Some people have installed the unit behind the cab on commercial vehicles and mounted it on the chassis rail. I have seen a couple of very good installations where the battery was re-located into the back of the vehicle. (Boot, Trunk.) This clears a lot of space and gives you enough room for a dual mount for both engine and transmission filters. By using imagination it is always possible to mount a filter. Those people who are using them realise that bypass filtration is so important that it far outweighs the need to move something.
Back in the pioneering days of car and truck airconditioning, I used to design and manufacture air conditioning brackets and drive pulleys for auto and other mobile applications. On some major brand trucks built by well known truck companies I made space available by re-locating alternators, fuel filters or anything that needed to be moved. I used to refer to the process as "digging a hole", after all, the air conditioner was considered so important that it had to be fitted no matter what. In some cases those pulley and bracket designs were adopted by the foreign companies that manufactured the vehicles; so you see, moving something is no big deal and it is far simpler to mount a filter than something like an airconditioning compressor, which needs also to be driven.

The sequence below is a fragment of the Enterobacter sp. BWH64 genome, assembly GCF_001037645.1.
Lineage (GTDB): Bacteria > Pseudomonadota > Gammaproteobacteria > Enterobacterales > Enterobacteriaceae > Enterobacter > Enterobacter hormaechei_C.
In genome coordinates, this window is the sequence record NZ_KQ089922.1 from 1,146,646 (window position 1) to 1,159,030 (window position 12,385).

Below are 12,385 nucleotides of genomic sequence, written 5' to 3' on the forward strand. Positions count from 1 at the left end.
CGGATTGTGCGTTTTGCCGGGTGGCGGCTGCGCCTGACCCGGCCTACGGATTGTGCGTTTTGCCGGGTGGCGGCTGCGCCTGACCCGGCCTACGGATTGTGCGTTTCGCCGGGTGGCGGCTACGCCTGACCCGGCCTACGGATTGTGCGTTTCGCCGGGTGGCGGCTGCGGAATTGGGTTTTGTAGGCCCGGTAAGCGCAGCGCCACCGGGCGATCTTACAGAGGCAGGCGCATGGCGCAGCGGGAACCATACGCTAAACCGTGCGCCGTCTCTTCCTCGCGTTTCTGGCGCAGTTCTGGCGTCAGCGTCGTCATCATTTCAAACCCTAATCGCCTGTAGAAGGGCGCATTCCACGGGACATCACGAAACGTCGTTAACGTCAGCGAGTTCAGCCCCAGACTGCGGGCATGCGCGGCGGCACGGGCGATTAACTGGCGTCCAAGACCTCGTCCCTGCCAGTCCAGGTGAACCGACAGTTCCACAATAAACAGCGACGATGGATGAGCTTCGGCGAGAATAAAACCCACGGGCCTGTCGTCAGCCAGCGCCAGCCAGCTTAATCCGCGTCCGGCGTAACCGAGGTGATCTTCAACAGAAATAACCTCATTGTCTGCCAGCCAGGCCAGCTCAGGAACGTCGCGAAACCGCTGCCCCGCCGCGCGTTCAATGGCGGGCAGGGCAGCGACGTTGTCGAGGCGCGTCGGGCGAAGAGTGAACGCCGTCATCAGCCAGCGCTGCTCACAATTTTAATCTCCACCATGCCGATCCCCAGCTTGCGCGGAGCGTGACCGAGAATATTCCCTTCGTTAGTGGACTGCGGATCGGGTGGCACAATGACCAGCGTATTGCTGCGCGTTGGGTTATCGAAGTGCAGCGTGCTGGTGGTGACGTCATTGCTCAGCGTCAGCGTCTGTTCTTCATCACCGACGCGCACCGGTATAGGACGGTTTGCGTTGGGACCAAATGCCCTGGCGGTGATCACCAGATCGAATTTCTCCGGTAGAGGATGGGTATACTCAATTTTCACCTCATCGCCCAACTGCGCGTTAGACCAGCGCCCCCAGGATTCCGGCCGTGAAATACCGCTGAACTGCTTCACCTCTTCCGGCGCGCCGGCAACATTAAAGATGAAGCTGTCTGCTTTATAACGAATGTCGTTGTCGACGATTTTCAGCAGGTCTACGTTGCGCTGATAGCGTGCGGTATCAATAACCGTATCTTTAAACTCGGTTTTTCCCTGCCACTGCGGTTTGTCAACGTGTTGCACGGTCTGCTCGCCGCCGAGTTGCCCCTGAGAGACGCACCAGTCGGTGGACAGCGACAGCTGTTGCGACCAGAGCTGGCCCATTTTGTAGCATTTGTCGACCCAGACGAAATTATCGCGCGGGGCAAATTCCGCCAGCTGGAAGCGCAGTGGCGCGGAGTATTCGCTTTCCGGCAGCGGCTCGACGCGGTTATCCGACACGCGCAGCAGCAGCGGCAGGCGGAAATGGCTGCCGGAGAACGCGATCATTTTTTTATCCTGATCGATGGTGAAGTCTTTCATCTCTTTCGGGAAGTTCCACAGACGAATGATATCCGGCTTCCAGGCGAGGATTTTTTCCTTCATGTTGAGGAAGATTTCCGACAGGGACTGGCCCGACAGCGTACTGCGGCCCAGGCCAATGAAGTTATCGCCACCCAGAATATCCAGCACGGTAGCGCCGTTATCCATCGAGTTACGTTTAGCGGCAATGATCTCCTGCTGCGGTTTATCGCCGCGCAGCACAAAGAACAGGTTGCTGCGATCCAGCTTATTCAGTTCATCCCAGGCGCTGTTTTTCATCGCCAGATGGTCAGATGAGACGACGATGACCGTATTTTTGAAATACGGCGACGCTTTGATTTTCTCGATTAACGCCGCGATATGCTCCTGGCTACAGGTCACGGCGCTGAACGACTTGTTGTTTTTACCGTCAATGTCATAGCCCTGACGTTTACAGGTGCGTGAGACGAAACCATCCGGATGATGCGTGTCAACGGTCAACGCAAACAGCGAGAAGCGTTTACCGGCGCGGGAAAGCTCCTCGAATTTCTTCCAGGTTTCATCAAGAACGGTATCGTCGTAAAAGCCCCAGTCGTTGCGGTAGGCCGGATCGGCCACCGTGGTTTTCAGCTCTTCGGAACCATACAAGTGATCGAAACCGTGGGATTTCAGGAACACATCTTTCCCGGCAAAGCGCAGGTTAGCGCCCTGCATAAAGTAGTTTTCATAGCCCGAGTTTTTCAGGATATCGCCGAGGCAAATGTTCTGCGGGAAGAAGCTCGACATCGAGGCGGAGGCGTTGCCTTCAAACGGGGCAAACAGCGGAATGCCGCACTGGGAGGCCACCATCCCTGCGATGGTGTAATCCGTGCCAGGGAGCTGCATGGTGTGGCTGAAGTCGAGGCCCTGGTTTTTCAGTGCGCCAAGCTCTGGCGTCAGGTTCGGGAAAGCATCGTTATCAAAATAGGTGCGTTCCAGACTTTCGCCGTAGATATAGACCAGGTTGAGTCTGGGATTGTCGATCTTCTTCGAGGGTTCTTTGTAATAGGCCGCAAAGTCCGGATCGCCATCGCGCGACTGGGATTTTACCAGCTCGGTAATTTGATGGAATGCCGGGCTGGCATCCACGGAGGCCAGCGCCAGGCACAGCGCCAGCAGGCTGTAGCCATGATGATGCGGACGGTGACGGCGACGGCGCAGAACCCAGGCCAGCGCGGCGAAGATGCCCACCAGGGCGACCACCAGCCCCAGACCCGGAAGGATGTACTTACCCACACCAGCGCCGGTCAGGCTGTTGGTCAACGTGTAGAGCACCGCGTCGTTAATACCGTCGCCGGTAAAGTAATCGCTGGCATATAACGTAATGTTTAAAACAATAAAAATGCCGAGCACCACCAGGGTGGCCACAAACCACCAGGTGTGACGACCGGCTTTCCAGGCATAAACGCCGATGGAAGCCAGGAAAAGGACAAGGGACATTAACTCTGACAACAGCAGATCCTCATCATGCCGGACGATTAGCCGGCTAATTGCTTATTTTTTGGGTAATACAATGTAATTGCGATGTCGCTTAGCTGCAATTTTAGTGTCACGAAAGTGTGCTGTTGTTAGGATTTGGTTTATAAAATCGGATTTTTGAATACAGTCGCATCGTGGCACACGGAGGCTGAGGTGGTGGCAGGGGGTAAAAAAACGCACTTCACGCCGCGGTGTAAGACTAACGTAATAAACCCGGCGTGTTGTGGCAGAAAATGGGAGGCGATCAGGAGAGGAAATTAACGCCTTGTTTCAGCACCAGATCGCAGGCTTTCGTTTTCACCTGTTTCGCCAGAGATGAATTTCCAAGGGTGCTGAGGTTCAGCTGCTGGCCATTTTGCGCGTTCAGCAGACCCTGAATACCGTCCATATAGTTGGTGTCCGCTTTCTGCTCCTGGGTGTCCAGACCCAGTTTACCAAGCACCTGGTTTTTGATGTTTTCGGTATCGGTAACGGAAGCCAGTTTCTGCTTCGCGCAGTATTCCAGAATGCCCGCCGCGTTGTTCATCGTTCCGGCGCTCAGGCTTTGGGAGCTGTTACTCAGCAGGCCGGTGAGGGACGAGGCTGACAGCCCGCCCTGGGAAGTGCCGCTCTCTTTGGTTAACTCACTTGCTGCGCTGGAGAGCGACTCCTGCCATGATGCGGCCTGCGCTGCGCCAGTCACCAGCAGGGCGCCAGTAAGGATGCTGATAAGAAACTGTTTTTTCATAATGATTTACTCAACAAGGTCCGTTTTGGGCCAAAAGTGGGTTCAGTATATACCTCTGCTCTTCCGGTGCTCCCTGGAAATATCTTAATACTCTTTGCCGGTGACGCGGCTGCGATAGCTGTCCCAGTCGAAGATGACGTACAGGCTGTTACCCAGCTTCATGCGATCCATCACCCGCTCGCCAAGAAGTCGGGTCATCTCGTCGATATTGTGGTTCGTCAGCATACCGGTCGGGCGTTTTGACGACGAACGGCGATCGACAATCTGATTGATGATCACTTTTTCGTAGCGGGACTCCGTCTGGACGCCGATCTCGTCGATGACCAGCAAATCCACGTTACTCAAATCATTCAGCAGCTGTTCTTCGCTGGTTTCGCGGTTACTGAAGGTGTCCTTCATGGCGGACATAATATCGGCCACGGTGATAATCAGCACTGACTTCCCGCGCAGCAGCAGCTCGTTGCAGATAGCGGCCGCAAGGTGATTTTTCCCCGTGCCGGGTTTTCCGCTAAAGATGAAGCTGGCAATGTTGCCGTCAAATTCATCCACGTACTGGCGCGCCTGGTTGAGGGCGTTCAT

Good luck with your installation; it is certainly a joy to stand back and behold your handiwork when the job is done.
From time to time I will be placing photos of installations on the site. 

Do you have problems with oil spillage when changing spin-on filter.


Many people experience difficulty with oil spillage when changing the spin-on filter or simply difficulty because of access. Their first thought is to fit a remote filter adaptor to make the filter more accesible. While this is cheap enough to do with standard filters it can be an expensive operation when using the more expensive spin-ons on Toyota and Mitsbishi engines. We do make adaptors for these engines but they are expensive so I encourage my customers to look at using a bypass oil filter and leaving the original filter in place on the engine.


This allows you to have very clean oil thus the original filter does not do any work. It can sit there for a very long time. The side benefits of doing this are far less frequent oil changes, better and smoother engine running, better fuel economy and much longer engine life with far fewer repairs required. The cost of a bypass filter is commonly around the same cost as an expensive remote system. You can even avoid doing oil changes indefinitely by doing partial oil changes. You simply pump out a litre of oil occasionally by using the swivel fitting that we supply in the oil cap. Undo the oil cap while the engine is running and fill a container (around a litre or half a litre) replace with new oil and tip the old oil into your diesel fuel tank. Diesels burn this oil without any problem. It is clean because it has been bypass filtered and will not give your injector system any problems. It will even act as a a good upper cylinder lube. Furthermore, you can do it as often as you wish because you are getting a refund for the oil in using it as fuel. Doing this you can avoid ever having to get under the vehicle again. Many people do this.